Wife’s chemotherapy and offline work taking precedence, so here’s another from the 07 archive.
par•ti•san (pär t -z n)
1. A fervent, sometimes militant supporter or proponent of a party, cause, faction, person, or idea.
2. A member of an organized body of fighters who attack or harass an enemy, especially within occupied territory; a guerrilla.
It took me a little while to get back to the last review on my Beating a Dead Horse list even though this is the book that inspired the series in the first place, Jack Trimpey’s Rational Recovery. While it would take an utter suspension of disbelief, the title suggests a presentation of the “new” cure for substance addiction that will allow one to “remain sober—effortlessly—for the rest of your life.” Now before we go into the content of this book let me state in advance that regardless of what I feel about his recovery techniques, I think Mr. Trimpey’s advertising methods are reprehensible. I had to filter his advertisements off my site because I found them both distasteful and counterproductive. I scanned a few of my favorite recovery blogs to see if could find a suitable example but found none showing, so I can only hope he discontinued them because he came to believe the same. All you have to do is go to his website to see that he is the self proclaimed king of AA bashing and his comments on the subject go beyond borderline to fanatical on a regular basis. In my humble opinion, Mr. Trimpey’s group is a for-profit business venture whose almost militant partisan attacks against AA and 12 step programs make him no better than the small minority of radical fundamentalists in these groups that he obviously views as the competition and the enemy.
One good thing I can say about Mr. Trimpey is that he believes total abstinence from alcohol and drugs is paramount to long term recovery, something in which I can wholeheartedly concur.
Click “Read more” to read the review…
The basis of Mr. Trimpey’s book is recognizing one’s “addictive voice” and learning how to deny the “beast” from which it emanates, basically abstinence. I really do think these branded terms are helpful and may be the catalyst for the self-introspection that is so necessary for anyone dealing with substance abuse or addiction issues. However, I think that he is being misleading by referring to recovery as an event instead of a process. Using his pseudo-science bestial analogy he seems to write off in toto the disease concept of addiction.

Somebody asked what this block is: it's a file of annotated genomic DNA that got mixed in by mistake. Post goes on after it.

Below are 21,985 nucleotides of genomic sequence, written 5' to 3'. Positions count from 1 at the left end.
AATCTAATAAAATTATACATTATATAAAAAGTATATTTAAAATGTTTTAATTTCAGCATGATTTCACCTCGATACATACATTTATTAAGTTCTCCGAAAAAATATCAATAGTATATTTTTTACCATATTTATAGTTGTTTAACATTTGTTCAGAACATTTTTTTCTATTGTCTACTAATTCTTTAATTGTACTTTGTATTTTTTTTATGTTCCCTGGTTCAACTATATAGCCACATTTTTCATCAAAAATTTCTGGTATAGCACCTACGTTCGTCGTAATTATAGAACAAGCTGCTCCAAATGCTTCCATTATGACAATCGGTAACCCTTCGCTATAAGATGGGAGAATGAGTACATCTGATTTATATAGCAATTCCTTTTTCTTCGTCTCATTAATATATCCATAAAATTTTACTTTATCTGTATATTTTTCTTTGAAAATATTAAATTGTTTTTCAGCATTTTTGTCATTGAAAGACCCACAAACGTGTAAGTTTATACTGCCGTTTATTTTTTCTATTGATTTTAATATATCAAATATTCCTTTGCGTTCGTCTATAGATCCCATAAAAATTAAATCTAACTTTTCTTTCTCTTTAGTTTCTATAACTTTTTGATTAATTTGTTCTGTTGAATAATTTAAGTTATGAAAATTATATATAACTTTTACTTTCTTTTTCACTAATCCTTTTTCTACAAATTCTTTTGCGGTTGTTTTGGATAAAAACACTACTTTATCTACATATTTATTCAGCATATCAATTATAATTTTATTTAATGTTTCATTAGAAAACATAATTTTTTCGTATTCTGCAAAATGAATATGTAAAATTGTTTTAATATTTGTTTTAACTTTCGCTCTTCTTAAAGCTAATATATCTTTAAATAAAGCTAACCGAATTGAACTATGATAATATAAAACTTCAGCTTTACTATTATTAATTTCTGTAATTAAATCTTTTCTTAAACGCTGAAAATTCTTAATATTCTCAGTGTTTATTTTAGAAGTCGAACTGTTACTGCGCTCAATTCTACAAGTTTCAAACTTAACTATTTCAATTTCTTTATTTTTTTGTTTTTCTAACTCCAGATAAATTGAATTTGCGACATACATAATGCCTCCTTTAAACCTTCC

I think it is rather simplistic to believe the solution for the chronic alcoholic is to simply quit drinking, as if years of a certain lifestyle and mental molding reinforced by a chemical dependency can be shrugged off with a snap decision to abstain. This over-generalization is even more pronounced in the portion of the book where he goes into detail of the “beast” and brain function. While I agree with parts of his explanation on the subject, studies by Dr. Volkow and others on the science of addiction show even now how little any of us comprehend the subject.
Mr. Trimpey writes off all of AA and 12 step programs as harmful as if every group was stamped out in a factory instead of being comprised of unique individuals, as if the subject of addiction and treatment was not rife with grey area. Just as he accuses his self-appointed opponents, he takes the my-way-or-the-highway stance of the fundamentalist. There are certainly some people involved in AA and similar 12 step programs that deserve calling out, but Mr. Trimpey champions a conspiracy theorist’s view that I find to be over-the-top.
What’s the TDA recommendation on the book? Like always, I am all for a program that helps people stay sober. I have my doubts that the methods of Mr. Trimpey will work on the chronic alcoholic and addict, but there is always hope. I would recommend the book to almost all those in recovery, but it would not be my first choice (or my last) to someone who is trying to achieve sobriety.
See earlier reviews: